Growing up, I spent my free time diving into books or into the deep end of the local pool. I loved flipping and twisting, twisting and flipping, and completed on diving teams throughout both high school and college. For eight months of the year, I hurled myself off the 1- and 3-meter springboard, aiming for perfection each and every time. The younger version of me – the one who could still touch her toes – never would have predicted the benefits my diving would have on my writing. Now that my debut picture book, A SYMPHONY OF COWBELLS, has been released, it seems appropriate to thank the pool gods and goddesses for teaching me the following lessons, lessons I hope you 12 x 12ers can learn from as well, as you strive to achieve your own perfect tens.
Perseverance Pays Off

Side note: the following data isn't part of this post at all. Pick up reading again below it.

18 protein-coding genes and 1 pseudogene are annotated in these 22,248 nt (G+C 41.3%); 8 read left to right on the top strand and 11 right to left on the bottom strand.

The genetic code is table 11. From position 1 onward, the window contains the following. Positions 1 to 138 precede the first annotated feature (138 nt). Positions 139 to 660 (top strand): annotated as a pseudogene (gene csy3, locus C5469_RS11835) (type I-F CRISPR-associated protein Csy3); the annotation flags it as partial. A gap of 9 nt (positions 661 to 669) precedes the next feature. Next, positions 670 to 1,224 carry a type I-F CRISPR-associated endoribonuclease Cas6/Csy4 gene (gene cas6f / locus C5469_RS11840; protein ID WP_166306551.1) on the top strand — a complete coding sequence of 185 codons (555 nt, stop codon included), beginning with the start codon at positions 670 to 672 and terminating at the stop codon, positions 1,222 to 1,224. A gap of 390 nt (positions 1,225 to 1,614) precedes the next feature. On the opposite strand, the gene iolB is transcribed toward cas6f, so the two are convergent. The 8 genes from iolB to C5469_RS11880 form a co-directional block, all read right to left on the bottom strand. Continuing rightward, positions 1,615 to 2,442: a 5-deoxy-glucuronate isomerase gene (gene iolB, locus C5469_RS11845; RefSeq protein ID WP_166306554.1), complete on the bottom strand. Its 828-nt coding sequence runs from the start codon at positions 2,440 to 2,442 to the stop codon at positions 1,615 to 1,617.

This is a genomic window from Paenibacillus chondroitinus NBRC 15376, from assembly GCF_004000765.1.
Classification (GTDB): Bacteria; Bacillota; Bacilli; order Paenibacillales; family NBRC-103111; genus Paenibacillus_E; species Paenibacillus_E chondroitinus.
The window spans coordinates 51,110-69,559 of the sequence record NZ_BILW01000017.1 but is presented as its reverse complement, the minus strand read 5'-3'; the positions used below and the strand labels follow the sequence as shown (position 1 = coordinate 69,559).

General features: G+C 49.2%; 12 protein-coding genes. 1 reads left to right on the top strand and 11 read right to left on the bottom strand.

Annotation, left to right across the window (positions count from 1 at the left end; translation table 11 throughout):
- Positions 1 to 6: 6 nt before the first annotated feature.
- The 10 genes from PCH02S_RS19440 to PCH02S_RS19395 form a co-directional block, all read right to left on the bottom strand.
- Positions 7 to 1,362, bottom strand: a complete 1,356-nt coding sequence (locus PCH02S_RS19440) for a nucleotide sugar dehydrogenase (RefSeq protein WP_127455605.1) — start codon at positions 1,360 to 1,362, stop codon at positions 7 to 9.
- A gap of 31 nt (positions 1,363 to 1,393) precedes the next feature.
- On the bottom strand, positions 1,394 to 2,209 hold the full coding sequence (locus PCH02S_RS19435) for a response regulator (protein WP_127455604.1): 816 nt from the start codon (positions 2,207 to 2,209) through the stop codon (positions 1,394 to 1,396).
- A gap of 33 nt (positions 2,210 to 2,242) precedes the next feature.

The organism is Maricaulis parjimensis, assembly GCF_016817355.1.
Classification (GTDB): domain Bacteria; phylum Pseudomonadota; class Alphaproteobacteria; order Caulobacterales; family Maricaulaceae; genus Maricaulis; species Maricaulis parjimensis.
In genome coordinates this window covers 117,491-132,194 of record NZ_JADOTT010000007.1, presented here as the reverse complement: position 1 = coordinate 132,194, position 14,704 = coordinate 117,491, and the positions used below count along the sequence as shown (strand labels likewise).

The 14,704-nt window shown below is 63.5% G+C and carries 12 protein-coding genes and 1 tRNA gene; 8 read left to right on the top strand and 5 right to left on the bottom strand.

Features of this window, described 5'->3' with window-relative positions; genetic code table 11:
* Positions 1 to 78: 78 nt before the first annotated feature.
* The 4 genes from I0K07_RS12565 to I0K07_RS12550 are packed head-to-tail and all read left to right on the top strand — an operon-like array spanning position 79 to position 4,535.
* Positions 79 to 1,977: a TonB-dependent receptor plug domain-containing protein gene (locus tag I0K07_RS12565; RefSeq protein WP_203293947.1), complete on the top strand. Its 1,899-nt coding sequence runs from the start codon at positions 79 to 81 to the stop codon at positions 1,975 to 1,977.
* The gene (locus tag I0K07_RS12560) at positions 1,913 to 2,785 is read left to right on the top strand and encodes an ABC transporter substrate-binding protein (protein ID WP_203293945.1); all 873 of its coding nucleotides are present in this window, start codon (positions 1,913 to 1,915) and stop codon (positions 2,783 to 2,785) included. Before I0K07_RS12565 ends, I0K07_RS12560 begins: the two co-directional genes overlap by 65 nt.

As is the case with most sports, perseverance is key. I never nailed a new dive on the first attempt (and I probably wished rottenness to rain on those who did), but I do remember smacking on the water’s surface. A lot. Whenever I hit the water especially hard, there was only one solution: Get up and do it again. Not the next week or even the next day, but right away – sometimes before I even had the chance to dry myself off with that petri dish I called a shammy (okay, the time I pulled a Greg Louganis and hit the board I had to go to the ER first for a few stitches). But that steadfastness always paid off. I’m not saying I perfected every dive, but even the ones I attempted for fun in practice had a purpose, whether it was boosting my self-confidence, helping me overcome my fears, or encouraging me to step outside my comfort zone and try something new. Attempting and mastering the more difficult dives made the easier ones, well, easier, but I only gained that perspective with courage, repetition, and perseverance. Lots of perseverance.